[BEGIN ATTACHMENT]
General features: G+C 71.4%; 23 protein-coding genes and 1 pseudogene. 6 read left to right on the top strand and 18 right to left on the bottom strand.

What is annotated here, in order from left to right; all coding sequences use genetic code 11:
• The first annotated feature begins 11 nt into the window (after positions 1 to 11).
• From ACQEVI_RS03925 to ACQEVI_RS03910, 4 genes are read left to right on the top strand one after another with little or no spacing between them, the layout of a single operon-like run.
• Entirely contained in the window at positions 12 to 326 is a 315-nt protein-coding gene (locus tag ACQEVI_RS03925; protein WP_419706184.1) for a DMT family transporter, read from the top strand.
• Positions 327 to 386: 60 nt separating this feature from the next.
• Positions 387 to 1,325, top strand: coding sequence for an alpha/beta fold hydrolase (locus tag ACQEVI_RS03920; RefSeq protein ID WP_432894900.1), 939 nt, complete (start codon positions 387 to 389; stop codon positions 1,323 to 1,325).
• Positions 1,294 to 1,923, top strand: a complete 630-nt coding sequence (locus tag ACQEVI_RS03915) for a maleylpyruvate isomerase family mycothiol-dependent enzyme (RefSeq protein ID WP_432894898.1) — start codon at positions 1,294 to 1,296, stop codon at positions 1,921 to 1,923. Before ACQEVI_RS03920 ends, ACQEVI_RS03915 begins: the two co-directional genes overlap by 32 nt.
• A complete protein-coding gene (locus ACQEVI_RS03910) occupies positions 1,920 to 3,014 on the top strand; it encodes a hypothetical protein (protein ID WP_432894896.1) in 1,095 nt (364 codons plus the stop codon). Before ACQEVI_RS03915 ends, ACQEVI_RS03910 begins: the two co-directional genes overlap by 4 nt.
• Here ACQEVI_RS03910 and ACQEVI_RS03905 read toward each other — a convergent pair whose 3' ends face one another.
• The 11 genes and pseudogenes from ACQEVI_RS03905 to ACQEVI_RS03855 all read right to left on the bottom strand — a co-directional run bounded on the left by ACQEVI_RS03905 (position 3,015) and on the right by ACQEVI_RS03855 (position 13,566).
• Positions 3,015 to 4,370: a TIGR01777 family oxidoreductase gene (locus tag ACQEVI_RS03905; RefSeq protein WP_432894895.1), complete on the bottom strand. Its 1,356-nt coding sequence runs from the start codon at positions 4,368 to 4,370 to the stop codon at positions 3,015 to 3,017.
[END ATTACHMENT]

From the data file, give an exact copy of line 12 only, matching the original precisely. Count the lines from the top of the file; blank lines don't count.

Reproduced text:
• Positions 3,015 to 4,370: a TIGR01777 family oxidoreductase gene (locus tag ACQEVI_RS03905; RefSeq protein WP_432894895.1), complete on the bottom strand. Its 1,356-nt coding sequence runs from the start codon at positions 4,368 to 4,370 to the stop codon at positions 3,015 to 3,017.